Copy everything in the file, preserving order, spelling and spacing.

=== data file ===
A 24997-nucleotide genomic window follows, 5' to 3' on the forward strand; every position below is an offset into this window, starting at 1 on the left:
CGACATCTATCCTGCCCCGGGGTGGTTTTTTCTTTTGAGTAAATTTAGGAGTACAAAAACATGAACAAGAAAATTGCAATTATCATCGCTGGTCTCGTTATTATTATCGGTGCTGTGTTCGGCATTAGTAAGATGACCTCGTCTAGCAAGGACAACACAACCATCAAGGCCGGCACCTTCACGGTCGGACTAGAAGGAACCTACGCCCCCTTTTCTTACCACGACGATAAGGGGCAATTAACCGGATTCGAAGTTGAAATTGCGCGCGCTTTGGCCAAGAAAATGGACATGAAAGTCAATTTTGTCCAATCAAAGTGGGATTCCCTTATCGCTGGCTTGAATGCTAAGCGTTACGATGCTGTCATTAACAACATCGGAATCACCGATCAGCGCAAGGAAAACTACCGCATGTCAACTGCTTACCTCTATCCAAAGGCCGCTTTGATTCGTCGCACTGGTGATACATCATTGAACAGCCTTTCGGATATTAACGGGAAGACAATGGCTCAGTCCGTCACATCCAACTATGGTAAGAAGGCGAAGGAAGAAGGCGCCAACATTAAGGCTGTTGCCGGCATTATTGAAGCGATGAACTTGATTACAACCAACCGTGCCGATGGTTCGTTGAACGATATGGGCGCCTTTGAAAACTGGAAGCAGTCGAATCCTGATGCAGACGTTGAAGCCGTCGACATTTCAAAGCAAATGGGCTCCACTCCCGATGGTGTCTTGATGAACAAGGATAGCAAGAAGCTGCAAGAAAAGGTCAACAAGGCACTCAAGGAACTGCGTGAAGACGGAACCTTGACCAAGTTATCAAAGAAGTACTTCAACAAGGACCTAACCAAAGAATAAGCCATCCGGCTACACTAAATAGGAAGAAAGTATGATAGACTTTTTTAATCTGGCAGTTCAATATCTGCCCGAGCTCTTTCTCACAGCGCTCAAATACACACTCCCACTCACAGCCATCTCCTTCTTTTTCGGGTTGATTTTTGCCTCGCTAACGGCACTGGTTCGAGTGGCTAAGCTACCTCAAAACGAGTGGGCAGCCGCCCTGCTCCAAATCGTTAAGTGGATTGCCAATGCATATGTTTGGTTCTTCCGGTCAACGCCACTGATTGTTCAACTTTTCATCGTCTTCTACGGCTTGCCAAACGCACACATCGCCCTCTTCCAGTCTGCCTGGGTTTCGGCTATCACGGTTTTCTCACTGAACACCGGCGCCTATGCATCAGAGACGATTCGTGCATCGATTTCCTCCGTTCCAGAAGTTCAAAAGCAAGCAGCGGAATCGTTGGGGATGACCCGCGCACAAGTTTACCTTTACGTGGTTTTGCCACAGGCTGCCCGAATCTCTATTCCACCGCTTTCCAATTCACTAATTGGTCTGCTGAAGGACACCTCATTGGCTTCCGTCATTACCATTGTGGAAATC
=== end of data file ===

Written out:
A 24997-nucleotide genomic window follows, 5' to 3' on the forward strand; every position below is an offset into this window, starting at 1 on the left:
CGACATCTATCCTGCCCCGGGGTGGTTTTTTCTTTTGAGTAAATTTAGGAGTACAAAAACATGAACAAGAAAATTGCAATTATCATCGCTGGTCTCGTTATTATTATCGGTGCTGTGTTCGGCATTAGTAAGATGACCTCGTCTAGCAAGGACAACACAACCATCAAGGCCGGCACCTTCACGGTCGGACTAGAAGGAACCTACGCCCCCTTTTCTTACCACGACGATAAGGGGCAATTAACCGGATTCGAAGTTGAAATTGCGCGCGCTTTGGCCAAGAAAATGGACATGAAAGTCAATTTTGTCCAATCAAAGTGGGATTCCCTTATCGCTGGCTTGAATGCTAAGCGTTACGATGCTGTCATTAACAACATCGGAATCACCGATCAGCGCAAGGAAAACTACCGCATGTCAACTGCTTACCTCTATCCAAAGGCCGCTTTGATTCGTCGCACTGGTGATACATCATTGAACAGCCTTTCGGATATTAACGGGAAGACAATGGCTCAGTCCGTCACATCCAACTATGGTAAGAAGGCGAAGGAAGAAGGCGCCAACATTAAGGCTGTTGCCGGCATTATTGAAGCGATGAACTTGATTACAACCAACCGTGCCGATGGTTCGTTGAACGATATGGGCGCCTTTGAAAACTGGAAGCAGTCGAATCCTGATGCAGACGTTGAAGCCGTCGACATTTCAAAGCAAATGGGCTCCACTCCCGATGGTGTCTTGATGAACAAGGATAGCAAGAAGCTGCAAGAAAAGGTCAACAAGGCACTCAAGGAACTGCGTGAAGACGGAACCTTGACCAAGTTATCAAAGAAGTACTTCAACAAGGACCTAACCAAAGAATAAGCCATCCGGCTACACTAAATAGGAAGAAAGTATGATAGACTTTTTTAATCTGGCAGTTCAATATCTGCCCGAGCTCTTTCTCACAGCGCTCAAATACACACTCCCACTCACAGCCATCTCCTTCTTTTTCGGGTTGATTTTTGCCTCGCTAACGGCACTGGTTCGAGTGGCTAAGCTACCTCAAAACGAGTGGGCAGCCGCCCTGCTCCAAATCGTTAAGTGGATTGCCAATGCATATGTTTGGTTCTTCCGGTCAACGCCACTGATTGTTCAACTTTTCATCGTCTTCTACGGCTTGCCAAACGCACACATCGCCCTCTTCCAGTCTGCCTGGGTTTCGGCTATCACGGTTTTCTCACTGAACACCGGCGCCTATGCATCAGAGACGATTCGTGCATCGATTTCCTCCGTTCCAGAAGTTCAAAAGCAAGCAGCGGAATCGTTGGGGATGACCCGCGCACAAGTTTACCTTTACGTGGTTTTGCCACAGGCTGCCCGAATCTCTATTCCACCGCTTTCCAATTCACTAATTGGTCTGCTGAAGGACACCTCATTGGCTTCCGTCATTACCATTGTGGAAATC